Getting lost amid more high-profile state problems are the current cutbacks in college scholarships known as Bright Futures. Those cuts threaten the graduation rate of Florida students, mainly minority students and specifically those from South Florida.
In the past, Bright Futures served as the great equalizer for the poor, but smart. With a Bright Futures scholarship, these students, too, could go to college and educate their way out of poverty.
But that opportunity is slowly disappearing for too many.
Bright Futures scholarships paid the tuition of one in three Florida college students. Today, that number is one in eight. What a shame.
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In 1997, Bright Futures’ first year, Florida’s Lottery funded $75 million in the scholarships. By 2008, that amount jumped to $435 million. But since the program’s inception, an outsized share of more than $4 billion in scholarships has gone to students from affluent non-minority families, at least some which could afford college without any financial help.
When the scholarships became too costly, the state cut funding and reduced the number of awards. In 2010, lawmakers raised the minimum SAT/ACT test scores to levels critics say further exclude poor and minority students.
Nearly two-thirds of black students and half of Hispanic students who met the criteria for the scholarships back in 2012, failed to qualify for a Bright Futures scholarship in 2013.
On top of that new reality, this year the Florida Department of Education budget called for $271 million in Bright Futures funds, reflecting cuts of $38 million and 18,000 scholarships from last year.
Of all large counties, Miami-Dade takes the biggest hit from the new criteria. At Florida International University, more than 60 percent of freshmen students didn’t meet the revised requirements last year.
Unfortunately, for now, minority students who have been stung by the new requirements have limited support from local lawmakers. The Legislature’s Hispanic Legislative Caucus, dominated by Republicans from Miami-Dade, has generally supported the revisions impacting underprivileged students. Whoever has the highest GPA and SAT scores should receive the scholarships, they say. Period.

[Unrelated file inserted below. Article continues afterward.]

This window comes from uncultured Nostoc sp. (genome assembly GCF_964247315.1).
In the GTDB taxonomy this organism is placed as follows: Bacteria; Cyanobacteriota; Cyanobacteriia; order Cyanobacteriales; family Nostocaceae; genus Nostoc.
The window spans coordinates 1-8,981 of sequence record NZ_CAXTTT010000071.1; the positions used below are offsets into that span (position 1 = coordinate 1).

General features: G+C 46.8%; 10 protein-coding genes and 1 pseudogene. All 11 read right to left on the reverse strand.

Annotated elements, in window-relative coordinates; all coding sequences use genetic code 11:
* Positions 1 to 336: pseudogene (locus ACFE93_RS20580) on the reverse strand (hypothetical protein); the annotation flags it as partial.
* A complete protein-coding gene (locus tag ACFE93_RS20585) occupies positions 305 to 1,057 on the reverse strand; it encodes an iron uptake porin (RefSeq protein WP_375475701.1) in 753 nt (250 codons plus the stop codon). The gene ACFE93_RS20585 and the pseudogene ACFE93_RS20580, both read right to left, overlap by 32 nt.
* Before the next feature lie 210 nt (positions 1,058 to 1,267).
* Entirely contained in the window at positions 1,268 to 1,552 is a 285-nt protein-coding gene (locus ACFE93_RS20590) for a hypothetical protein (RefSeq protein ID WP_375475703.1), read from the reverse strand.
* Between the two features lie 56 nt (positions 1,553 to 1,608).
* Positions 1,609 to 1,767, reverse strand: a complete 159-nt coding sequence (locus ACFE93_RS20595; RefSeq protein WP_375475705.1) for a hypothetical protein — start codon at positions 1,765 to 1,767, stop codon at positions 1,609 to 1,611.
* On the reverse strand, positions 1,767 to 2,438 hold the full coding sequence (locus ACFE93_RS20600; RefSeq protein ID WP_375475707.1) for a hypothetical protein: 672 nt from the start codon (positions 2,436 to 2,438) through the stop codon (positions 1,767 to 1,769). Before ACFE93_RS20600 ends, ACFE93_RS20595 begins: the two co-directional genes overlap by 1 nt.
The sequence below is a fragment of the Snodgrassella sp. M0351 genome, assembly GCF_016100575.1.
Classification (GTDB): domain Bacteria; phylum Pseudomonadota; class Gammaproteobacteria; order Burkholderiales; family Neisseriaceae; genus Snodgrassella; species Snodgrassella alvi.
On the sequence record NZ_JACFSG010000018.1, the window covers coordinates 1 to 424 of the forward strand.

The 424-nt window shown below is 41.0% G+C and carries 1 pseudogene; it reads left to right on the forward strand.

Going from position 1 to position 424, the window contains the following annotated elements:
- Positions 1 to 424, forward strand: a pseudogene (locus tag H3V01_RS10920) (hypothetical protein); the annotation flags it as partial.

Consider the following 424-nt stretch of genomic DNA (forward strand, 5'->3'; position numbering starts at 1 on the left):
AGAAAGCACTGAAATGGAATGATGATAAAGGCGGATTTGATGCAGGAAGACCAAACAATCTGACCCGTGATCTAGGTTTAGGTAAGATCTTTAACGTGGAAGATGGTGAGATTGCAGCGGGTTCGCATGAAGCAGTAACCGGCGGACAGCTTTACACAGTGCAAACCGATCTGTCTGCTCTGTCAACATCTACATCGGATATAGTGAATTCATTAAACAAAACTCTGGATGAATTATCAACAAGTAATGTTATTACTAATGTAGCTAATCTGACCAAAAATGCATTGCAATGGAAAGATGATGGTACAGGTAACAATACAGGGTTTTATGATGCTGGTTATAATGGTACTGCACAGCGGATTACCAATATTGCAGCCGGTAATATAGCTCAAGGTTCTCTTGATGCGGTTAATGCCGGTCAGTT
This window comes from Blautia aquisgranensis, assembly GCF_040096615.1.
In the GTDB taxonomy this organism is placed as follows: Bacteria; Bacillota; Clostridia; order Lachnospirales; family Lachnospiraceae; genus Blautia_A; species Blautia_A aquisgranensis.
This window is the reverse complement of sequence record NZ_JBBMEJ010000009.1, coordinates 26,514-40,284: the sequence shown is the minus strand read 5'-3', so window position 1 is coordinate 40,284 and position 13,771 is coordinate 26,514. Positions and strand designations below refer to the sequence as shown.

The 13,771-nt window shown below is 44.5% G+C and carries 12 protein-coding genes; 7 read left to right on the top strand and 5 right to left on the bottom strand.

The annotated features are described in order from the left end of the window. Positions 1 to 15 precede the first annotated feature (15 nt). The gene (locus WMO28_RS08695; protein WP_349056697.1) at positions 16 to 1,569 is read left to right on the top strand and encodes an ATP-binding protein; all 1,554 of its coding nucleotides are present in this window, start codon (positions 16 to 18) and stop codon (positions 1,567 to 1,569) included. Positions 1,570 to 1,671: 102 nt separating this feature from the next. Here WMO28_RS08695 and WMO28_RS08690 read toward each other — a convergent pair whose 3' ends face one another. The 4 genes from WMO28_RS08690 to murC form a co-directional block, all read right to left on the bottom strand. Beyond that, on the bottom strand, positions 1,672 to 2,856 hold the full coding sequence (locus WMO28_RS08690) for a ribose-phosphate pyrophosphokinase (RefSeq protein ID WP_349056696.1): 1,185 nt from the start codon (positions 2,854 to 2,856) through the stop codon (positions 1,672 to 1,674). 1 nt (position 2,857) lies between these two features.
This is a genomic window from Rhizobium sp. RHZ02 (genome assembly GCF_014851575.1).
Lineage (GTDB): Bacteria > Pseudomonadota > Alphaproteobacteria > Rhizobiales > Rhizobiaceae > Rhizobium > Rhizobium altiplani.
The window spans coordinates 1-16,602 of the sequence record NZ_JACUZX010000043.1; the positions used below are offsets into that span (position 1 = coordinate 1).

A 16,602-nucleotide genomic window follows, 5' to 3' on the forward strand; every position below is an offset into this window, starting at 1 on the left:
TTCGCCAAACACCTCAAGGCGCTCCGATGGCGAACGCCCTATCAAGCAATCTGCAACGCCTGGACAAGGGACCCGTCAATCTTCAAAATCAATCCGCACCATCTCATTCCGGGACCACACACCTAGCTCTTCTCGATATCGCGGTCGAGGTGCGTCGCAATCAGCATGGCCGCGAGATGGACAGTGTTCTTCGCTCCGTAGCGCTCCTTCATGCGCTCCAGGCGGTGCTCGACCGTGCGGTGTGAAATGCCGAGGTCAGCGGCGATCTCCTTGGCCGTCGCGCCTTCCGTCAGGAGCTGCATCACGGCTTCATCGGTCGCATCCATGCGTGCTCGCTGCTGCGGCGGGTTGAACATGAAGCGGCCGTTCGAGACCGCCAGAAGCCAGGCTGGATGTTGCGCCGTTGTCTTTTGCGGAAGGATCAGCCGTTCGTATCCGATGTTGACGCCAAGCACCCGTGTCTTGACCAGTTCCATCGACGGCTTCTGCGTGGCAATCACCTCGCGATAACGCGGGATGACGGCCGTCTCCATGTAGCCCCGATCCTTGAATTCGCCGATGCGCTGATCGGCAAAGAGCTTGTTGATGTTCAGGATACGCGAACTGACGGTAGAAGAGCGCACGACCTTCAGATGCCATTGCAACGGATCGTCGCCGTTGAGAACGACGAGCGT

“I’m absolutely in favor of increasing financial aid to students who need it to make up the affordability gap and increased need-based aid,” State Rep. Erik Fresen, the Miami Republican who chairs the House Education Appropriations Subcommittee, told the Editorial Board. “But financial aid and academic scholarships cannot and should not be muddled. Bright Futures was always intended, from its inception, to be an academic scholarship reserved for the highest performers. Academic scholarships and financial aid are two different conversations.”
Not all students get off the same starting block in life. Traditionally, low-income students do not score exceptionally high on the SAT, nor can their parents afford to send them to prep courses for such tests. In March, the U.S. Department of Education’s Office for Civil Rights revived an investigation into the practices of the Florida’s Bright Futures scholarships.
The Board of Governors, which oversees all Florida universities, will deal with the issue at its Nov. 5 meeting. Yes, a day after the governor’s race is decided.
Let’s hope between now and then, candidates declare rescuing the spirit of Bright Futures a campaign promise.